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The Expression of P-Responsive Genes is Related to Root Hair Growth

  • Author(s): Bremer, Melanie
  • Schenk, Manfred K.
  • et al.
Abstract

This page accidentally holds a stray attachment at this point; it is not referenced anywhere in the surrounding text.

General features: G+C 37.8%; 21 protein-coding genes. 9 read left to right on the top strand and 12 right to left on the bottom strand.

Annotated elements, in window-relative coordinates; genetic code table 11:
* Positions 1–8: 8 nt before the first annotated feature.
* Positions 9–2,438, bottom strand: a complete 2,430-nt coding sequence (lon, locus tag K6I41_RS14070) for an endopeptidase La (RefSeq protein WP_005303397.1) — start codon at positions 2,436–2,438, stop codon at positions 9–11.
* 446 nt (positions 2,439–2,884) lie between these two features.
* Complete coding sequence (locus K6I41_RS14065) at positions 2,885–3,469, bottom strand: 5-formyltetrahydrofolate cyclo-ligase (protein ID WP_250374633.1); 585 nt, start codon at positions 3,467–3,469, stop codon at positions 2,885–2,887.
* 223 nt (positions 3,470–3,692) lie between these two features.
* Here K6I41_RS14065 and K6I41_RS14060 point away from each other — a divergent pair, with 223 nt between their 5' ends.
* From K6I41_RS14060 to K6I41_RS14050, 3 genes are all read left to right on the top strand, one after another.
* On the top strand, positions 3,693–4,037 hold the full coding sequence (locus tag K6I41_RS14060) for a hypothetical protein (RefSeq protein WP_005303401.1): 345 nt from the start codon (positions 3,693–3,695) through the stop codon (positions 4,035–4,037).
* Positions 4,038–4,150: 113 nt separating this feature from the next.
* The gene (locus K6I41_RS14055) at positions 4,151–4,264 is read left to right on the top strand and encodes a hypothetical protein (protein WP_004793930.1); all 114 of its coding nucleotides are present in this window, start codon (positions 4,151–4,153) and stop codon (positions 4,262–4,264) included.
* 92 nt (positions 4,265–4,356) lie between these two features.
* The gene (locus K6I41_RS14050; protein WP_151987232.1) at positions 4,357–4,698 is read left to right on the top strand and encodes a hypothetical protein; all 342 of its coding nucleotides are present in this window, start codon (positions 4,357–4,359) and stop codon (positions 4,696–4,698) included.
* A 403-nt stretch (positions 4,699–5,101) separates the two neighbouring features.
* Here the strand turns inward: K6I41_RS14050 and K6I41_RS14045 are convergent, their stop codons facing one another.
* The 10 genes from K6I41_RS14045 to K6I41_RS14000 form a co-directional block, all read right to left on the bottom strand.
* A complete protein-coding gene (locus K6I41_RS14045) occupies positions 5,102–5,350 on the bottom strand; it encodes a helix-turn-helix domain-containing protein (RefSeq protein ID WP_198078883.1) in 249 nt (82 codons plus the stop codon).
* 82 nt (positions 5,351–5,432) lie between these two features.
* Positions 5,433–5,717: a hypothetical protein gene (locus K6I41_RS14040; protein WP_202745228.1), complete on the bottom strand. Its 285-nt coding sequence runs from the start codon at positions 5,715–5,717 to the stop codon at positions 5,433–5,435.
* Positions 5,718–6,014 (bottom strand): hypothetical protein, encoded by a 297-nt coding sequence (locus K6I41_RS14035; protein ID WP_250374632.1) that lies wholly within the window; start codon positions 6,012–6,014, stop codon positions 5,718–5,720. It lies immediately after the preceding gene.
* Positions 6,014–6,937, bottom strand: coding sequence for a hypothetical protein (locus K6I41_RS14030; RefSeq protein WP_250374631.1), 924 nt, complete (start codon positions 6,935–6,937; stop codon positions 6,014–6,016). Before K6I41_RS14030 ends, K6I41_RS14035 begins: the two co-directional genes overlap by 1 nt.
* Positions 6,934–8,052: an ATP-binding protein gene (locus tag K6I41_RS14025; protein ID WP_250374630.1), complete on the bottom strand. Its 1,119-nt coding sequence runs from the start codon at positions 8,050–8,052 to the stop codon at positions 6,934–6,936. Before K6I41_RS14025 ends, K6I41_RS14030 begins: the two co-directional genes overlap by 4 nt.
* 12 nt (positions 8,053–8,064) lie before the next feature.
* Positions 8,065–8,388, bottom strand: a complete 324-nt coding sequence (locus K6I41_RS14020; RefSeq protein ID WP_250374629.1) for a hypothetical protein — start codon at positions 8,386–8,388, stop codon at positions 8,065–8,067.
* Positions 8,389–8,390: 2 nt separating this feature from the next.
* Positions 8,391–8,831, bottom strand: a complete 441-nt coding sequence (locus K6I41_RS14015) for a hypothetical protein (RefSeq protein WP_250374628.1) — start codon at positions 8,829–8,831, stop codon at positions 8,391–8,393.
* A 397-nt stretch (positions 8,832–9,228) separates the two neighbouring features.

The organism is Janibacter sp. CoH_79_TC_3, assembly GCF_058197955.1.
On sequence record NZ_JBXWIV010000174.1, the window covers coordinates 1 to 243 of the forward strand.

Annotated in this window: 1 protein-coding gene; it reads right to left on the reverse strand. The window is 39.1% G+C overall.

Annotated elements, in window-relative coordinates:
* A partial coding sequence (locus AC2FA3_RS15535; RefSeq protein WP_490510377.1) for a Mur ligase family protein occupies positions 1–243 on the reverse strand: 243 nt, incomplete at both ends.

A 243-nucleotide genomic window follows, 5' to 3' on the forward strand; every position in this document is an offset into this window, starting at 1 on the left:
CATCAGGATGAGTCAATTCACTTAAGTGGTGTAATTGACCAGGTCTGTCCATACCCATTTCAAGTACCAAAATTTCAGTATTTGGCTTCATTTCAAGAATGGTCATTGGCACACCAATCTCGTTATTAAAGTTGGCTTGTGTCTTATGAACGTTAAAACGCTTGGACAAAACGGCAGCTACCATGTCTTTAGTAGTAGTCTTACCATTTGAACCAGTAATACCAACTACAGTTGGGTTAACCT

Phosphorus deficiency results in the formation of longer root hairs in Brassica carinata cv. Bale to exhaust a greater soil volume. Recently, suppression subtractive hybridization revealed genes that were regulated in P-starved roots in Brassica carinata. Sequencing identified genes sharing homologies to a leucine-rich repeat protein kinase (LRR), a transcription factor of the 14-3-3 family, and a proline rich family protein (PRP) in Arabidopsis thaliana. This study aims at characterizing the expression pattern of these putative P-responsive genes by specifying the response to several nutritional stress factors and by inducing or discontinuing phosphorus deprivation. Root hair length was enhanced with phosphorus and nitrogen deprivation but not with potassium depletion. Likewise, the transcription level of LRR and PRP was increased in -P and -N conditions whereas there was no clear response for 14-3-3. One day after varying P supply, phenotypically the root hair length was changed. Correspondingly, the expression of the root-specific LRR and PRP was induced by P-deficiency and inhibited by the addition of P. The response to P starvation of 14-3-3 followed no clear trend. P-resupply increased the gene expression as well as P removal with a short term repression after 3 hours. In summary, the expression of a LRR receptor-like protein kinase and a proline rich protein suggests a function of these genes in inducing root hair growth. The putative transcription factor 14-3-3 may be of importance in rapid but unspecific stress response.

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